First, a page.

The object of an employee’s wage determination is to arrive at a fair approximation of his probable future earning power that has been impaired or destroyed by the injury. Sawczuk v. Special School District 1, 312 N.W.2d 435, 34 W.C.D. 282 (Minn. 1981). The employee was and continues to be paid on a semi-monthly basis. If one considers the wages the employee earned in the 26 weeks preceding his 2003 injury, he earned overtime wages during 7, or most likely 8, pay periods out of 14 pay periods immediately preceding his work injury. If one considers the wages the employee earned in the entire year preceding his injury, he earned overtime wages during 7, or most likely 8, pay periods out of 24 semi-monthly pay periods. We recognize the merits of the employer’s arguments, but in these particular circumstances, we conclude that the compensation judge could reasonably determine that the employee’s overtime wages were “regular and frequent” wages that provided a fair approximation of the employee’s probable future earning capacity. We conclude that the evidence of record adequately supports the compensation judge’s determination of the employee’s wage rate. Accordingly, we affirm the compensation judge’s finding that the employee earned a weekly wage of $715.81 on July 23, 2003. Hengemuhle v. Long Prairie Jaycees, 358 N.W.2d 54, 59, 37 W.C.D. 235, 239 (Minn. 1984).
On appeal, the employer also argues that the compensation judge did not address its claim for overpayment of temporary total disability benefits from July 28, 2003, through August 19, 2003, when it paid benefits based upon a weekly wage of $792.44. We also note that the compensation judge awarded an underpayment of temporary total disability benefits to the employee, based on the adjudicated wage rate. It appears that no underpayment is due, since benefits were paid on the basis of a weekly wage of $792.44, and therefore we vacate Order No. 1. We also conclude that any overpayment which exists, based on the temporary total disability benefits paid for that approximately three-week period in 2003, can be applied by the employer as a credit against benefits that are deemed compensable in the future. Minn. Stat. § 176.179.
The employer also appeals the compensation judge’s award of a rehabilitation consultation, arguing that the employee’s request for a rehabilitation consultation was not at issue at the hearing. Relying on Minn. Stat. § 176.238, subd. 6, which provides in part that “the hearing shall be limited to the issues raised by the notice or petition unless all parties agree to expanding the issues,” the employer argues that the compensation judge improperly expanded the issues to include a claim for a rehabilitation consultation.
Although the hearing was scheduled to consider the employee’s objection to discontinuance, at the beginning of the hearing the employee requested that his earlier request for a rehabilitation consultation also be addressed. The employee asserted that the employer was well aware of his request for a rehabilitation consultation, as he had originally requested a consultation in November 2004. The employee advised that although his request for a consultation seemed to be temporarily resolved in 2005, after he met with QRC Ken Moberg in early 2005 for a one-time consultation and after he returned to work on a short-term basis, he later reinstated that request when his employment circumstances changed. The employee contends that in view of the circumstances and ongoing litigation, the employer was not surprised by his ongoing request for a rehabilitation consultation.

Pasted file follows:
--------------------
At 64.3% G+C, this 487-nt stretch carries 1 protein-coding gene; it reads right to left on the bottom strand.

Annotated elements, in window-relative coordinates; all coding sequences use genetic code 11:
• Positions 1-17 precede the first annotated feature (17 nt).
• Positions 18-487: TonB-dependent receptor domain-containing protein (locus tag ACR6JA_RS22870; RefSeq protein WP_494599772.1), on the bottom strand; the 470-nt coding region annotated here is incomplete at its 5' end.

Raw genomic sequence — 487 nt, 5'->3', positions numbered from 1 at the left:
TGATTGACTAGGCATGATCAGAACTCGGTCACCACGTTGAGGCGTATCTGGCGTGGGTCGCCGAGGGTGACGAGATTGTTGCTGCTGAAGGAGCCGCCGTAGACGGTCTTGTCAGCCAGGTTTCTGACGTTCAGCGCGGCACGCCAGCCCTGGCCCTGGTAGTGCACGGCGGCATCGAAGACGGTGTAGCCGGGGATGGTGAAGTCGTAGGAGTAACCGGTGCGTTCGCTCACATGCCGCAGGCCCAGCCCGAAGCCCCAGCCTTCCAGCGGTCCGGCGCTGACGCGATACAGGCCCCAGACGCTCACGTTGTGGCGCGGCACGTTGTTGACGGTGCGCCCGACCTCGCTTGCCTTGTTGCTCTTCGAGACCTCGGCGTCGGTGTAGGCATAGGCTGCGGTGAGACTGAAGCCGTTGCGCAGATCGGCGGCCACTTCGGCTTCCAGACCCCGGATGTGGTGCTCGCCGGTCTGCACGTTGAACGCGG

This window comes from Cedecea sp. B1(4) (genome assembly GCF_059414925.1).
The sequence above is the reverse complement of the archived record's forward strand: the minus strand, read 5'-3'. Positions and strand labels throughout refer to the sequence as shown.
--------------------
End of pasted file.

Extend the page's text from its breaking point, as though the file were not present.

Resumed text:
Following discussions between counsel and the compensation judge at the outset of the hearing, and over the employer’s objection, the judge determined that he would address the employee’s claim for a rehabilitation consultation at the hearing, as there was adequate notice of the issue and also because the employee’s rehabilitation claim and the discontinuance issues would involve discussion of the same information and issues at the hearing.
Basic fairness requires that parties in a workers’ compensation proceeding be afforded reasonable notice and an opportunity to be heard before decisions concerning entitlement to benefits can be made. Kulenkamp v. Timesavers, Inc. 420 N.W.2d 891, 40 W.C.D. 869 (Minn. 1988). The rehabilitation consultation originally was requested by the employee in November 2004, and, while the rehabilitation consultation likely was discussed by the parties, and while it appears that the employer was well aware of the earlier rehabilitation claim, there is no indication that the employer was advised, through any hearing notice issued by the Office of Administrative Hearings, that the issue was to be revived at the hearing in 2007. Therefore, we vacate the compensation judge’s award of a rehabilitation consultation, and vacate Finding No. 36 and Order No. 3. The employee’s request for a rehabilitation consultation remains open.
 Although a hearing originally was scheduled for May 10, 2005, that hearing was continued for various reasons, and therefore was not held until May 2007.
 From January 1, 2003, to July 15, 2003, the employee worked overtime hours in 7 out of 13 full semi-monthly pay periods. From July 16, 2003, to July 31, 2003, which included the 14th pre-injury pay period, the employee worked 15 hours of overtime. The employer argues that the employee did not prove that the employee’s overtime hours during the last pay period occurred before his July 23, 2003, work injury. We note, however, that most of the employee’s work days in that particular pay period occurred before his injury, since he was injured on July 23 and remained off work from and after July 28, 2003, as a result of his injury.